Useful trumps engaging
July 6, 2012
O’Reilly believes Google has lost its focus and moved away from its core DNA which was providing access to information in the fastest way possible to a world where engagement is the most important thing.
“With a little time to reflect on the Google I/O announcements, I’m disappointed by how many of them were social time wasters rather than real improvements in utility.
….my advice for competing with Facebook is to constantly focus on how to make social data more useful – which may mean less time on site – rather than more “engaging.”
Of course, both Google and Facebook time on site is dwarfed by the “time on site” of television, that vast wasteland of passive consumption. That ought to tell us something about the folly of time on site as a metric.
I want services that help me get more benefit from less time online, not services that take me further and further from time in the real world.
This may be why of all the announcements at Google I/O, I’m most excited about Project Glass. While the demo for Glass emphasizes how it can be a powerful vector for social sharing of experiences (that skydive was awesome!), Glass will avoid marginalization (I heard several people refer to it as “the Segway of 2012″) only by focusing relentlessly on becoming useful rather than becoming engaging. It will need to slip into the background rather than being in the foreground, a tool for enhancing our engagement with the real world rather than our engagement online.”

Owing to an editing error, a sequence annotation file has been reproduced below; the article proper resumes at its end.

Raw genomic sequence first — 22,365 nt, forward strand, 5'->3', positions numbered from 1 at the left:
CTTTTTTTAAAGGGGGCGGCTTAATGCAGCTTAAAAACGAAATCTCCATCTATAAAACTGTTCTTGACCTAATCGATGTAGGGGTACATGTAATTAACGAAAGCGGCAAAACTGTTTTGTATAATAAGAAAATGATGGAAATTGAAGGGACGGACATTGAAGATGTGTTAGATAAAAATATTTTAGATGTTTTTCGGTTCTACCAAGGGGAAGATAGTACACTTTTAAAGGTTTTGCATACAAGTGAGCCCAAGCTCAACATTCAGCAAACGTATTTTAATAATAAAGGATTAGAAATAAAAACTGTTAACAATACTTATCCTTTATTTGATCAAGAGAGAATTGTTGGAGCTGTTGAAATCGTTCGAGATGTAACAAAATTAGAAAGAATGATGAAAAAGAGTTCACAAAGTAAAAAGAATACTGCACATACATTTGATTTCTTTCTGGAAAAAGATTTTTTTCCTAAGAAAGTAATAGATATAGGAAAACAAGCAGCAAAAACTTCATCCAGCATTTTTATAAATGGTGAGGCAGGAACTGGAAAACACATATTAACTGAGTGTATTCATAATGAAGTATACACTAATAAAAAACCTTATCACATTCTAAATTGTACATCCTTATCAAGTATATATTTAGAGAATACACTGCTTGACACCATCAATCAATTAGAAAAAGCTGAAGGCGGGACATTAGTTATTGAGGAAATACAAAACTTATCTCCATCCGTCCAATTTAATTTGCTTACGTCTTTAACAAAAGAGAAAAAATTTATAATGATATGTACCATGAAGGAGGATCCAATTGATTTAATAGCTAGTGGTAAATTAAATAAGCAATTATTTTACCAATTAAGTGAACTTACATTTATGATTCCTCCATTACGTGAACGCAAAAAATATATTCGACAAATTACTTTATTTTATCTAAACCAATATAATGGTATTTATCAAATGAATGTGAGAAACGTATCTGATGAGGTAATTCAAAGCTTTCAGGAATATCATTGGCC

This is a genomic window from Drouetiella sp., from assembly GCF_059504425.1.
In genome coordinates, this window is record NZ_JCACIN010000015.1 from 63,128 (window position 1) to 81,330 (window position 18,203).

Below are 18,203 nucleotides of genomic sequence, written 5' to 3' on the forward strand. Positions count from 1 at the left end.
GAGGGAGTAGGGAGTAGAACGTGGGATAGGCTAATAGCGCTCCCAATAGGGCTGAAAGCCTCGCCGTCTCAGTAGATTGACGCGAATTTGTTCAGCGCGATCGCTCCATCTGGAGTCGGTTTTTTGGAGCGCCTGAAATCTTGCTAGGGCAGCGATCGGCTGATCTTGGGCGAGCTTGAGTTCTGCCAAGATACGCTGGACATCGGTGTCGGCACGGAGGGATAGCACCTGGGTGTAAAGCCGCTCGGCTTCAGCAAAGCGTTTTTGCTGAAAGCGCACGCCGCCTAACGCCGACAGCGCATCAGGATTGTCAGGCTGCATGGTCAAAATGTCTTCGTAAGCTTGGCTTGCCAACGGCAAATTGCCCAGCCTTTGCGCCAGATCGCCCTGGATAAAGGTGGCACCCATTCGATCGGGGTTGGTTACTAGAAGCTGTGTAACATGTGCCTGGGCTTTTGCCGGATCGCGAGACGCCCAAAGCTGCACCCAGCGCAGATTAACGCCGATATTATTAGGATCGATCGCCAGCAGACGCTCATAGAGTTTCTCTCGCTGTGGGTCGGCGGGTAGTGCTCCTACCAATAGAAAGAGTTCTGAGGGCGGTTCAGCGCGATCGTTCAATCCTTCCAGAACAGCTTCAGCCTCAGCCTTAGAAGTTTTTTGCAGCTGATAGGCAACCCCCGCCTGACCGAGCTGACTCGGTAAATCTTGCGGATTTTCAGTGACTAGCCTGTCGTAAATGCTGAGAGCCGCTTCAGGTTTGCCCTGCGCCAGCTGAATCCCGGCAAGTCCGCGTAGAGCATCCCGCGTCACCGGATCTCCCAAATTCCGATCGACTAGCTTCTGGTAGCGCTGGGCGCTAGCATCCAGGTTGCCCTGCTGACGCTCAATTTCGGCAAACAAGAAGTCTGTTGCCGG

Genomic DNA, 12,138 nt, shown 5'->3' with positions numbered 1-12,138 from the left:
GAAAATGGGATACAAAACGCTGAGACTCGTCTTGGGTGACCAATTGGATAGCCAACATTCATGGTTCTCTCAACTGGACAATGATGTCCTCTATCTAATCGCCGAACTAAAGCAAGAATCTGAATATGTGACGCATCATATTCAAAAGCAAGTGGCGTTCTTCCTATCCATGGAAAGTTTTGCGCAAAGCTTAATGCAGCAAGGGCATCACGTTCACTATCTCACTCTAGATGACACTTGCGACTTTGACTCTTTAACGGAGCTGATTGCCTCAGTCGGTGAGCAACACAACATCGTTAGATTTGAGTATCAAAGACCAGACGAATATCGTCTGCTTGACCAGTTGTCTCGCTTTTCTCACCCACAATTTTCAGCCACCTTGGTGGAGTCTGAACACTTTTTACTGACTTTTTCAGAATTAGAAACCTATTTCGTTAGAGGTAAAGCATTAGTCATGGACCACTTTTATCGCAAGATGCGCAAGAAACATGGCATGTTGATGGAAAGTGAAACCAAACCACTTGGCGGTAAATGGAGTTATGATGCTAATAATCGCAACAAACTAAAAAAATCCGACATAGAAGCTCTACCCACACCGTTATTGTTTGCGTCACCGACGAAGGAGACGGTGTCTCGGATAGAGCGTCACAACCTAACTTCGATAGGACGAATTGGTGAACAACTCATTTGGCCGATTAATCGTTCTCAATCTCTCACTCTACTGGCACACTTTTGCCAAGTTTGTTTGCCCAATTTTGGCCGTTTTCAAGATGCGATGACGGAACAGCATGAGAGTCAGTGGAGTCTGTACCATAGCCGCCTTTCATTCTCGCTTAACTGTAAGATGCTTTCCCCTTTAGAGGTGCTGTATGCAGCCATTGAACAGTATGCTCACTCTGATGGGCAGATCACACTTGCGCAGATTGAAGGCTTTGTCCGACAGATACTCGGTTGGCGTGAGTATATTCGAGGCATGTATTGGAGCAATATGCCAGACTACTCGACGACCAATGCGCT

O’Reilly neatly sums up the challenges Google faces with ensuring product success.
Maybe part of this is to do with the desire for the “wow” factor in order to generate breakthrough and press for the brand. There’s probably an emphasis on “sizzle”, in order to make the jaded tech press take note and these days, who in any marketing department doesn’t want to generate some nice social media metrics for launches.
Google’s problem is also the challenge that many brands now face- given the complexity of media fragmentation, brands want to try and create deeper engagement through social media channels with their creative assets, but there’s a big danger here; brands need to be providing things that are ultimately useful to consumers.
Too specific a focus on communication engagement might lead brands to take their eye of the ball and not continue to innovate their product portfolio, falsely believing that engaging communication is a substitute.
In addition, brands need to find a way to make their communication useful- this isn’t about rational factoids littering the purity of the creative message, but thinking of smart ways that digital content can be turned into useful things that help enhance the consumer’s experience with the brand and do something positive for their lives.Next post Previous post
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